Category Archives: 3 Life-Embedded Learning

Weekly Reflection: Changes We’re Missing

As someone who spent much of the 90s writing about technological revolution, I was thinking about how that revolution was just the tip of the iceberg. So much attention was focused on that while all the structures of our society and how we think were being reconfigured.

I began to think about the ideas of the scientist Ilya Prigogine who many may remember was cited in Margaret J. Wheatley’s Leadership and the New Science: Learning About Organization from an Orderly Universe (1992, Berrett-Koehler). I pulled out my copy and read that while it makes sense to stabilize machines and structures as a way to prevent deterioration, living systems (organizations) need non-equilibrium to change and grow because they exchange energy with their environments. Prigogine said living systems are “dissipative structures.” As Wheatley, t explains it, they “dissipate their energy in order to recreate themselves into new forms of organizations” (88).

In ecosystems, for example, external fluctuations in the environment exert great pressure on the system and the system uses its energy very inefficiently, but “as the ecosystem matures, it develops an internal stability, a resiliency to the environment that, in turn, creates conditions that support more efficient use of energy and protection from environmental demands”(92).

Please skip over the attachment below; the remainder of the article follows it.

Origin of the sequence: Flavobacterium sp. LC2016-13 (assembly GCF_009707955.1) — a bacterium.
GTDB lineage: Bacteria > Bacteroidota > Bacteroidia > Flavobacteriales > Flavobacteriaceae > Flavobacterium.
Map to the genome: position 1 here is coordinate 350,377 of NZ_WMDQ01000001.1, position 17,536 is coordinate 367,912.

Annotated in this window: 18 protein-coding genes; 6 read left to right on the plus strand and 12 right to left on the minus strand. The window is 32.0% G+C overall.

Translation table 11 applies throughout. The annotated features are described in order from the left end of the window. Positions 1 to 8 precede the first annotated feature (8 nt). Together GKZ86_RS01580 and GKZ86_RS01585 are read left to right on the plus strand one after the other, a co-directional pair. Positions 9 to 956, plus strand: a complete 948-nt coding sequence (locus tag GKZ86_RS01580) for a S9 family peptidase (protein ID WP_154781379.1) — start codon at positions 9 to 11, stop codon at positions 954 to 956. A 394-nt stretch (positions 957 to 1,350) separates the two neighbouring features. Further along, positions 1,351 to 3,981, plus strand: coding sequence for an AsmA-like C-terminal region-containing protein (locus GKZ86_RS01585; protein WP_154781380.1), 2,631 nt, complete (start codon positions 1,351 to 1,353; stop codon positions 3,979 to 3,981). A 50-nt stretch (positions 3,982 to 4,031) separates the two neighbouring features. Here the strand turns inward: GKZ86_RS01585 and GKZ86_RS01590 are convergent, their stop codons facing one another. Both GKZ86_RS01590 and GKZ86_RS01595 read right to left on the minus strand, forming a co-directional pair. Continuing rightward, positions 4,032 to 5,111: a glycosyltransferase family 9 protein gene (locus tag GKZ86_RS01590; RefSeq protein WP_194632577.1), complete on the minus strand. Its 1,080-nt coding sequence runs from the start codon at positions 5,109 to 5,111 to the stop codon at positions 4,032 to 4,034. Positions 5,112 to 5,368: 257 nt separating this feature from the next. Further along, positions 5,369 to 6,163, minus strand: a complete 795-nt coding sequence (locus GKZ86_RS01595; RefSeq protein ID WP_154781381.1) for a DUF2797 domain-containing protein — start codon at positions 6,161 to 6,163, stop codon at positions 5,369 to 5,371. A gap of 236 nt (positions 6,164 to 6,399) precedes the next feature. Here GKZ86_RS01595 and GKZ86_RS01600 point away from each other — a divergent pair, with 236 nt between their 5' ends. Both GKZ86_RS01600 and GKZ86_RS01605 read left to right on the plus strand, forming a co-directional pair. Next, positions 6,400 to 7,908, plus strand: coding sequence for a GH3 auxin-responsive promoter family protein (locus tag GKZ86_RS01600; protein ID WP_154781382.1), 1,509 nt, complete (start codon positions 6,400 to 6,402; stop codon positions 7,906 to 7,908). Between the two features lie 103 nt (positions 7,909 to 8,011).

Wheatley applies these ideas to organizations. In the factory model, she says, “managers watched for departures from the norm so they could “make corrections and preserve the system at its current levels of activity”(78). Systems that are organized around core competencies but open to information from outside are less vulnerable to environmental disturbances. Their more fluid structure ultimately leads to an internal stability. As expressed by one scientist she quotes (Jantsch), “the more freedom in self-organization, the more order.”

On other words, there is much more happening in education than a change in tools. Trying to impose the old factory model using new tools will not work. Openness, creativity and freedom to innovate are the system of learning that is being born as the old system of education dies.

Weekly Reflection: Mentoring

Mentoring relationships can change lives. But does mentoring always have to follow the same pattern? What we need to learn and how we can best learn it changes throughout our lives, and often we find ourselves challenged in very different ways at the same time.

Although there is much to be said for the lifelong bonds that can form when a seasoned professional takes a young person under his or her wing, the younger generations also can mentor their elders. I believe everyone has something to offer and something to learn. Moreover, some people might benefit more from a series of mentors. At one age, we might need a mentor to build our confidence and help with how we present ourselves while later it might be a good thinker who can help us consider all the angles as we make big decisions. At various times, we may need one mentor to help us master a discipline or profession, another who has connections that will help us identify and get selected for opportunities, and another who helps us see the big picture. Some of us may need mentors to help us with relatively small and peripheral but still important area of our careers.